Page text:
Meanwhile, Mayor Katz has been pressed to voice concern and has acquiesced that court oversight of police prosecutions should be implemented. "I would prefer the prosecution as well ... for obvious reasons." From a politician instrumental in establishing the DFZ Ordinance, this statement of moderation suggests admission of the questionable legality of these laws.
Police have been handing out more exclusions and fewer citations for alleged criminal offenses since a Multnomah County Judge ruled that giving out both constitutes double jeopardy (see PPR #12). Since a conviction is not guaranteed, the City has opted to issue exclusions instead of criminal citations.
Since their establishment by City Council in response to concerned business owners in Old Town, Portland's Drug Free Zones have expanded and now cover about five times as much area and are broader in scope. In 1999, 3,700 exclusions were issuedčabout one fifth of which were issued by police officers with no judicial oversight. The remainder of the exclusions were issued in conjunction with convictions (as allowed by the city ordinance); through plea agreements; or by judges as a condition of probation.
The Oregonian's research shows that police use DFZs as a means to exercise racial profiling: 60% of all exclusions were issued to whites, yet 65% of the police offcer-issued exclusions were given to African-Americans and Latinos.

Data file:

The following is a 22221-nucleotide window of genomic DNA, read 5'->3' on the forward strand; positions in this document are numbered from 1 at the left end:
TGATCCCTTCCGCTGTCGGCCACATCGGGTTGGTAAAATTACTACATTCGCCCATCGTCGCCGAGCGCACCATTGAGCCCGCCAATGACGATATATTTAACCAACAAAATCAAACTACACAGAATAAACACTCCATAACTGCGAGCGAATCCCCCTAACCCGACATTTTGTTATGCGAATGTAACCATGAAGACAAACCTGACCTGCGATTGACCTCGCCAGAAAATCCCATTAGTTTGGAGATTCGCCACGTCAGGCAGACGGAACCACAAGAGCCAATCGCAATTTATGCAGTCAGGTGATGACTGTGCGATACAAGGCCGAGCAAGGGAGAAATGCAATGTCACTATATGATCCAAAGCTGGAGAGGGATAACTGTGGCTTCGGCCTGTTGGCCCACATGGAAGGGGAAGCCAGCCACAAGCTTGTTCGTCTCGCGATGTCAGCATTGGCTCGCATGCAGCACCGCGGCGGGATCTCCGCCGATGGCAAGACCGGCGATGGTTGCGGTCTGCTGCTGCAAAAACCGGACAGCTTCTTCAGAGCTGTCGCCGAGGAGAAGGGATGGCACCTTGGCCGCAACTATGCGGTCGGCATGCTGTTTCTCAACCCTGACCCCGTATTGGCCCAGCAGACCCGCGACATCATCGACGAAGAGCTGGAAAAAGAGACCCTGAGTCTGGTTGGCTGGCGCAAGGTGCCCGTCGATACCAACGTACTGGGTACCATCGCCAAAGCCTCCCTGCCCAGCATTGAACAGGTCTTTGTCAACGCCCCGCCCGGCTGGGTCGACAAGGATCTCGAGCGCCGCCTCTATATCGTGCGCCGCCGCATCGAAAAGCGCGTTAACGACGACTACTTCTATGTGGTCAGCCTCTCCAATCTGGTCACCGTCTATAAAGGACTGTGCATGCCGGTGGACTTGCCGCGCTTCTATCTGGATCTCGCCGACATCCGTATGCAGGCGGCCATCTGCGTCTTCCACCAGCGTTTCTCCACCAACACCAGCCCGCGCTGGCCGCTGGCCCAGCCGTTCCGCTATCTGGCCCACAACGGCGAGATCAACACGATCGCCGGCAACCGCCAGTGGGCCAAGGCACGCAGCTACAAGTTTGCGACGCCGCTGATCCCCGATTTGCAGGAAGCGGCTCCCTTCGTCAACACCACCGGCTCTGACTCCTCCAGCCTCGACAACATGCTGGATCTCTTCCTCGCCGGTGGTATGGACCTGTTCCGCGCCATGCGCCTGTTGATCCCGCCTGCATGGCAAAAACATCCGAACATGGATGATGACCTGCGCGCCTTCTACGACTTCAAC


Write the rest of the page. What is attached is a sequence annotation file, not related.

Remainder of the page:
Advocates of DFZs defend the laws as constitutionally sound because the ordinances provide those excluded with an opportunity to appeal their exclusion to an administrative hearings officer. However, the burden falls overwhelmingly on the defendant to file a written request for a hearing, represent themselves at the hearing, and, in most cases, engage the hearing officer in determining the validity of the defendant's testimony versus the cop's.
From January 1999 to June 2000, 48 out of 1,000 officer-issued cases were appealed. Eight of the 10 appeals that went to a hearing were overturned by a hearings officer or withdrawn by the city. Do officers respect and follow these rulings? The July 30 Oregonian states no.
"The cops are being cop, judge, and jury," said Kelly Skye, an attorney with the Metropolitan Public Defenders. Chief Kroeker, who has maligned the trial system in the past (see p. 1) defends DFZs for the ease with which they allow police to make arrests and carry out their determination. Robin Franzen and Scott Learn, who wrote the Oregonian article, added, "Police say issuing exclusions is faster and cheaper than amassing enough evidence to make a minor drug charge stick."
Since their inception, the idea of DFZs has been replicated in cities across the country, but Portland's ordinance is the most far reaching and gives the police greatest power. In Cincinnati, for example "if there's no underlying charge, no arrest, no conviction, there is no exclusion."
Who controls the city and our communities should become even more apparent in the coming months: while Katz and City Council await the State Supreme Court's decision whether to tie exclusions to criminal charges, police and prosecutors state that they are unsure whether they will carry out that directive.
For more info call the Metropolitan Public Defenders at 503-225-9100.
e's Police Report
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